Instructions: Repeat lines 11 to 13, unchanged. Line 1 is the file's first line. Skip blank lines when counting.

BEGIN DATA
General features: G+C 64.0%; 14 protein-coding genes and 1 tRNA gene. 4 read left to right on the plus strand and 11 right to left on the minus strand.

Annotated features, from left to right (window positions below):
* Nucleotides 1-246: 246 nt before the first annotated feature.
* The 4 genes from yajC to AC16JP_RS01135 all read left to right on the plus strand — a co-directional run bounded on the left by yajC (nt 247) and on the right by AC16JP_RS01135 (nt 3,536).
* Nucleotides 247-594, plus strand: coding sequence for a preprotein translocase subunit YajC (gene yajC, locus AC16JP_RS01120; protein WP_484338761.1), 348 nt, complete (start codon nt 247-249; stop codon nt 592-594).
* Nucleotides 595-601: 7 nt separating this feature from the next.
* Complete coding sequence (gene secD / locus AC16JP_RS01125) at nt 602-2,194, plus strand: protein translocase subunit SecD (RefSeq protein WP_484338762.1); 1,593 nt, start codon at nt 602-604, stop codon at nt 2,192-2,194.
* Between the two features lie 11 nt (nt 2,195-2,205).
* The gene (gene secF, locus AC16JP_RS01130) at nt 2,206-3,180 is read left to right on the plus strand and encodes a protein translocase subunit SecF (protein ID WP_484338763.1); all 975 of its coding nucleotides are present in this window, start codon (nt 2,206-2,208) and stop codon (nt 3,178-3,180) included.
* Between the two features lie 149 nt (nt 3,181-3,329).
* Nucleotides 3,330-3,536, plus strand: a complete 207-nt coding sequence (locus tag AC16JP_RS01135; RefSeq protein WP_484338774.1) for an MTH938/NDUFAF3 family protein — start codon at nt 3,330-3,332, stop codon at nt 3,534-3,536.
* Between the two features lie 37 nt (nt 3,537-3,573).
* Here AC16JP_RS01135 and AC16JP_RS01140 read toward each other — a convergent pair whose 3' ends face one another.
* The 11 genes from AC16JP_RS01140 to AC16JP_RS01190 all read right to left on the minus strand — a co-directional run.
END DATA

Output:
* Nucleotides 3,330-3,536, plus strand: a complete 207-nt coding sequence (locus tag AC16JP_RS01135; RefSeq protein WP_484338774.1) for an MTH938/NDUFAF3 family protein — start codon at nt 3,330-3,332, stop codon at nt 3,534-3,536.
* Between the two features lie 37 nt (nt 3,537-3,573).
* Here AC16JP_RS01135 and AC16JP_RS01140 read toward each other — a convergent pair whose 3' ends face one another.